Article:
“It was a rookie mistake,” said Kenneth Thomas, a lecturer in finance at the University of Pennsylvania’s Wharton School in Philadelphia. The Fed “underestimated liquidity needs” of investors and the fallout from the housing recession, he said, adding, “This demonstrates the difference between book-smart and street-smart.”
From Bloomberg News
The meeting signals Congress is looking at ways to minimize the fallout from the collapse of the subprime mortgage market, including rising numbers of foreclosures among borrowers with poor credit or high debt. Dodd has been critical of the Federal Reserve and other U.S. regulators for not taking aggressive action to rein in lending abuses sooner.
From Bloomberg News
Rookie mistake my ass. There is probably a really good reason why the Fed doesn’t seem to be attacking the problems caused by the sub-prime collapse. And I suspect it is because they have another goal in mind. Consider that this may be a shrewd effort to push back the start of the next recession at the expense of a short term crisis. While I do think Bernanke is the rare competent appointee of this administration; I think his competence is coincidental. I have no reason to doubt that he, like so many others, have their position because they demonstrated that they will be loyal Bushies. While I freely admit to being about as cynical as one can get, I suspect the following:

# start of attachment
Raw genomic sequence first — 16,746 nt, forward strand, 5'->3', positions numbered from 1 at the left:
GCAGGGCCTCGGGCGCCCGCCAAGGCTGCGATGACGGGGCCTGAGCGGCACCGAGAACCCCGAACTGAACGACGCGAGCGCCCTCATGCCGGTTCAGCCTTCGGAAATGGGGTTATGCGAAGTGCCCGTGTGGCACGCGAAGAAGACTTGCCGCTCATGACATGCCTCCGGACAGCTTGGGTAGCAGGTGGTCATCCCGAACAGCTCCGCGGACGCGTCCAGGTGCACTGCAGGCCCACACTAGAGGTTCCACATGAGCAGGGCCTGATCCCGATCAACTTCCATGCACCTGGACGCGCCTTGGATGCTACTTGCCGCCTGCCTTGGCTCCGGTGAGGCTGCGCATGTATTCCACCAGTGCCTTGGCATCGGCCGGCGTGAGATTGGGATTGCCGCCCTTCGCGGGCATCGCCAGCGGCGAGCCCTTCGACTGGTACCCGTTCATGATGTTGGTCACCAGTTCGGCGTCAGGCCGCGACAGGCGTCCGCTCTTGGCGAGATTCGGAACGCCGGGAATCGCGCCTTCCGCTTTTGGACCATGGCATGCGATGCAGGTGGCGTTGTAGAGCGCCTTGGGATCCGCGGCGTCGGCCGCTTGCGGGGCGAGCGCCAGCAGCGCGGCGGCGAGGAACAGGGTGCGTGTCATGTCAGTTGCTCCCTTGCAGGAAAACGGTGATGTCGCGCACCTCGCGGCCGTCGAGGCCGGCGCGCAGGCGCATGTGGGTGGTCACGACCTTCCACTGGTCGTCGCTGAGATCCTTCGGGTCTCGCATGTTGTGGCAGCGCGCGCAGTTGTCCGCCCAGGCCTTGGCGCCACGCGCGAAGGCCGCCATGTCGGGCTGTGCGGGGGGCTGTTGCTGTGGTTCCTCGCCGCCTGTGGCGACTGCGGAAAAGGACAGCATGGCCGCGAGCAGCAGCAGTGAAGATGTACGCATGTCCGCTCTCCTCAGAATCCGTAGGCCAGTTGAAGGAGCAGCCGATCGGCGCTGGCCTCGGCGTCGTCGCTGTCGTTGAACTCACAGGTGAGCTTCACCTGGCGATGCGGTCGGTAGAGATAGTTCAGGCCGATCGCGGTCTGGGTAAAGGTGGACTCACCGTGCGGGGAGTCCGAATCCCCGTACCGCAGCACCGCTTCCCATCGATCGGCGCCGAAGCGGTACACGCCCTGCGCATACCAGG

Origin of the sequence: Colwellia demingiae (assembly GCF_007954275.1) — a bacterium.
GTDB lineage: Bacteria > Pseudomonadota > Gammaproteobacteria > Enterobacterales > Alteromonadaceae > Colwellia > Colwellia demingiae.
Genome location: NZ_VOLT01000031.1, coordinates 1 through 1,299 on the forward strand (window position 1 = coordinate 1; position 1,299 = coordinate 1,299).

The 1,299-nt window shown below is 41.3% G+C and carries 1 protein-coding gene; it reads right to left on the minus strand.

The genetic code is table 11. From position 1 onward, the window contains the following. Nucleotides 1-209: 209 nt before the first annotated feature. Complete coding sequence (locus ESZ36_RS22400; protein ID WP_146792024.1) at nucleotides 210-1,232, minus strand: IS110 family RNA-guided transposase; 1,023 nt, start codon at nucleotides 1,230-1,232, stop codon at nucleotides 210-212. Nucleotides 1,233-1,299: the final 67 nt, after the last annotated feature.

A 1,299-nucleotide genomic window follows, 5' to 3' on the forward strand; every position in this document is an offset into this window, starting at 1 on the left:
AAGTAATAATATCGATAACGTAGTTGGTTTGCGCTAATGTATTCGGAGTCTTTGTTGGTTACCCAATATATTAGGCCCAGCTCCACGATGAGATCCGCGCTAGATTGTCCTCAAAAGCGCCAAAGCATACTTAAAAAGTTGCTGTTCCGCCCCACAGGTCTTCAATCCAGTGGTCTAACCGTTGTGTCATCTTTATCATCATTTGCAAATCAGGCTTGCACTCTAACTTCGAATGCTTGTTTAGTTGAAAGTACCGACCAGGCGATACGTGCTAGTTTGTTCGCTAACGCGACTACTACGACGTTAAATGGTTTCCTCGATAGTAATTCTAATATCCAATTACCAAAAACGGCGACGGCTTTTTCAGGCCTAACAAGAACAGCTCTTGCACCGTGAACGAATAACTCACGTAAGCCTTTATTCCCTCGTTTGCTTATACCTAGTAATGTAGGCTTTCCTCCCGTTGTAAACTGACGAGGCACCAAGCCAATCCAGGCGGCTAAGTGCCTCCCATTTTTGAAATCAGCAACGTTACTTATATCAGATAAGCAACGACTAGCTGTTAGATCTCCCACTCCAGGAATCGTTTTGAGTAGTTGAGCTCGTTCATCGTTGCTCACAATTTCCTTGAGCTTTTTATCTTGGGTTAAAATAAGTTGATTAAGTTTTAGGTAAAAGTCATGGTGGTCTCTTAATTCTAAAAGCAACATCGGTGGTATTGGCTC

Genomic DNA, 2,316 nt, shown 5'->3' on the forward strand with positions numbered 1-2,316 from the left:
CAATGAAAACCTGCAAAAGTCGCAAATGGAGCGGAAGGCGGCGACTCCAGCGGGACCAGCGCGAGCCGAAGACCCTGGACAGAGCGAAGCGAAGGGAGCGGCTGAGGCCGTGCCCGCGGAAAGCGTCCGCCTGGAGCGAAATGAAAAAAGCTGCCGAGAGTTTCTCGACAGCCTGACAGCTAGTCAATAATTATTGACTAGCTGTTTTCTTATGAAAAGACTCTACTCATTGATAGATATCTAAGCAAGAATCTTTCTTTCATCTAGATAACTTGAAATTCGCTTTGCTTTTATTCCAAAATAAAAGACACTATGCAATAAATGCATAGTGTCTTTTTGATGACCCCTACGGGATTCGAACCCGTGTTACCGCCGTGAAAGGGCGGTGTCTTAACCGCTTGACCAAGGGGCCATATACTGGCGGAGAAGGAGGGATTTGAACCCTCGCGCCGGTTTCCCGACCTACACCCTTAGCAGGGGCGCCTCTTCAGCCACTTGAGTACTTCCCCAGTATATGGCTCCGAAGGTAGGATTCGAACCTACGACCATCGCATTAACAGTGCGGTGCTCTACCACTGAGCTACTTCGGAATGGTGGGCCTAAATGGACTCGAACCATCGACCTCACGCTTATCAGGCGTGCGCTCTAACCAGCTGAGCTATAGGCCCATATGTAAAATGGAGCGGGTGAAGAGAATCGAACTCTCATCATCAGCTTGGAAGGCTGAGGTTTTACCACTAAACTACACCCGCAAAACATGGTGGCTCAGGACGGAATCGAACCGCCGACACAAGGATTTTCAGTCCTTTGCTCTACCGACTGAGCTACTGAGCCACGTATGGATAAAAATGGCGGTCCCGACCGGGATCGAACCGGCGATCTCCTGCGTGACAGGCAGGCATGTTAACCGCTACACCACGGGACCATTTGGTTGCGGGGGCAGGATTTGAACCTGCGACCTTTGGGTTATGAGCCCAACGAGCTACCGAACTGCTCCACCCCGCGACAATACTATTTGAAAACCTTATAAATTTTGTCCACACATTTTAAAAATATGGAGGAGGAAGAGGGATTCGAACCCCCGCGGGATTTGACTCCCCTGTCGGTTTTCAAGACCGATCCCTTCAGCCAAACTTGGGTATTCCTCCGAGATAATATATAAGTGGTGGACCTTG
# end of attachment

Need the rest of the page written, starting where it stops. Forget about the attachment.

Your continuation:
- There is an effort to insure that the coming recession not start while Bush is still in office. I suspect that the Fed will do anything and everything it can to achieve that objective.
- When the coming recession does start, the same right wing pundits who blamed the last recession on Bill Clinton will be blaming which ever Democrat is in the Whitehouse. And if you dare to point out the disjointed logic, they’ll say something about 9/11.
Then again, I could be wrong. This could just be a weird miscalculation from the Fed.